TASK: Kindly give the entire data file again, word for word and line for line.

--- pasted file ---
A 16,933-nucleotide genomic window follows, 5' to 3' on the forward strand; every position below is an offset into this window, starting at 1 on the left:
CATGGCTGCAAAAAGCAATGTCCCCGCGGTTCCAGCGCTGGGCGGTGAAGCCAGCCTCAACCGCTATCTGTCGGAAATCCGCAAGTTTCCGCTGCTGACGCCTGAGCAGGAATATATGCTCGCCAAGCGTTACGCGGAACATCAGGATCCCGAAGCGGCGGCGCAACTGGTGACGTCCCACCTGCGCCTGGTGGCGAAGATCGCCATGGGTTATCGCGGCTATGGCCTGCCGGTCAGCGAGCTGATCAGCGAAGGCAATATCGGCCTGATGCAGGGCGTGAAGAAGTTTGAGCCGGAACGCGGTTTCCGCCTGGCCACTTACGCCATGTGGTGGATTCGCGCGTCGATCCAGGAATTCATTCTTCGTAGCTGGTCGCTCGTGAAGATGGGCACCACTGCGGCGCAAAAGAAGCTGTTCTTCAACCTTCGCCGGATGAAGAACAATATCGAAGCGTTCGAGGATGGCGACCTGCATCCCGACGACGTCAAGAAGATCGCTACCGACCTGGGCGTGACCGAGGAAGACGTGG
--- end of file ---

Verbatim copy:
A 16,933-nucleotide genomic window follows, 5' to 3' on the forward strand; every position below is an offset into this window, starting at 1 on the left:
CATGGCTGCAAAAAGCAATGTCCCCGCGGTTCCAGCGCTGGGCGGTGAAGCCAGCCTCAACCGCTATCTGTCGGAAATCCGCAAGTTTCCGCTGCTGACGCCTGAGCAGGAATATATGCTCGCCAAGCGTTACGCGGAACATCAGGATCCCGAAGCGGCGGCGCAACTGGTGACGTCCCACCTGCGCCTGGTGGCGAAGATCGCCATGGGTTATCGCGGCTATGGCCTGCCGGTCAGCGAGCTGATCAGCGAAGGCAATATCGGCCTGATGCAGGGCGTGAAGAAGTTTGAGCCGGAACGCGGTTTCCGCCTGGCCACTTACGCCATGTGGTGGATTCGCGCGTCGATCCAGGAATTCATTCTTCGTAGCTGGTCGCTCGTGAAGATGGGCACCACTGCGGCGCAAAAGAAGCTGTTCTTCAACCTTCGCCGGATGAAGAACAATATCGAAGCGTTCGAGGATGGCGACCTGCATCCCGACGACGTCAAGAAGATCGCTACCGACCTGGGCGTGACCGAGGAAGACGTGG